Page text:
2017-18 Dredge Operations
FEDERAL ENTRANCE CHANNEL
Crews deployed Twin Lakes and began dredging the federal entrance channel on November 13, 2017. Entrance channel dredging operations will continue through April 2018. The typical dredge schedule is Mondays – Thursdays, with maintenance performed on Fridays.
During dredging operations, pass Twin Lakes on the east side (Crow’s Nest side) of the channel unless otherwise marked. Stay at least 50′ from the dredge. Contact the crew for passing instructions on VHF channel 8.
NORTH HARBOR DREDGING
On October 2, 2017, crews began operating Twin Lakes in the north harbor to dredge the material shoaling the turning basin, X-J channel and culvert area. After several weeks of dredging the north harbor with Twin Lakes, crews moved Twin Lakes to the south harbor in preparation for entrance channel dredging. Crews are utilizing Squirt for the remainder of north harbor dredging.
The Science Behind Dredging
WHY WE DREDGE
Dredging of the harbor is required because of the constant easterly movement of sand along our coast and thus, across our harbor entrance. Such movement is generated by the ongoing forces of waves and currents. The amount of material moved and deposited is directly proportional to the severity of current and wave conditions. This constant movement of masses of sand is termed littoral drift.
Sand indicated by orange dotted areas, is carried down the San Lorenzo River and thence moved down-coast by wave and tidal action called littoral drift. Constantly moving, the sand mass builds up against the west jetty and flows around it, shoaling the Santa Cruz Harbor entrance channel. Impeding sand is then dredged from the entrance channel and deposited in the inter-tidal zone where the existing littoral drift carries it down-coast, nourishing those beaches east of the Santa Cruz Harbor entrance.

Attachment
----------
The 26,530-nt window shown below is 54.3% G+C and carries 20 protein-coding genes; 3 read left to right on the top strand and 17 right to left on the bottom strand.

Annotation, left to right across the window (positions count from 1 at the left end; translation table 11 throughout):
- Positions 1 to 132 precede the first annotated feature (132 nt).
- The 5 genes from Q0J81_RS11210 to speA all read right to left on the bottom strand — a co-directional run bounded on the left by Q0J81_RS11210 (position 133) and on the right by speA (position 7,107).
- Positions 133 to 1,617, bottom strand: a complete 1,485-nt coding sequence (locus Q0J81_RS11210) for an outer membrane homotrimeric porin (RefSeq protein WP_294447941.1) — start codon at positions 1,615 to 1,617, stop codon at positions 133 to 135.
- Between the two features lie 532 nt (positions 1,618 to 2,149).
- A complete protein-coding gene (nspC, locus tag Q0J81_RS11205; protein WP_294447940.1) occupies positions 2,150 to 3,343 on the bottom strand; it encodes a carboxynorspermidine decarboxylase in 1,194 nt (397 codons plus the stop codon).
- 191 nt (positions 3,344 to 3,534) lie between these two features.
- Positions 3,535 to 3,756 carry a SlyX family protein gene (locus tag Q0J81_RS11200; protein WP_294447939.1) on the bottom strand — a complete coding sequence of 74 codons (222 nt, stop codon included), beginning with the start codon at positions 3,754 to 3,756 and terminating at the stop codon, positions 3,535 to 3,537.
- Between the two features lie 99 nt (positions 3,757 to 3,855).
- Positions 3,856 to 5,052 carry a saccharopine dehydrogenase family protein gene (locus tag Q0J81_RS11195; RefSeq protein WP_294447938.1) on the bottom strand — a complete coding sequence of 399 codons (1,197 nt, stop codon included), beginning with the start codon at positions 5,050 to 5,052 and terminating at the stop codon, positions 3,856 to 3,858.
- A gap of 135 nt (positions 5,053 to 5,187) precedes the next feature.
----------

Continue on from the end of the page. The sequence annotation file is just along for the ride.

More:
THE DANGER OF SHOALING
Because of sand incursion at the mouth of the harbor, it is essential that an annual dredging effort be maintained to assure sufficient depth at the harbor entrance to permit the safe passage of vessels transiting the entrance. Shoaling conditions caused by littoral sand drift produce dangerous and unpredictable breaking wave formations at the harbor’s entrance. These breaking waves are extremely hazardous to incoming, and outgoing vessels and pose a particular danger to individuals walking on either of the jetties.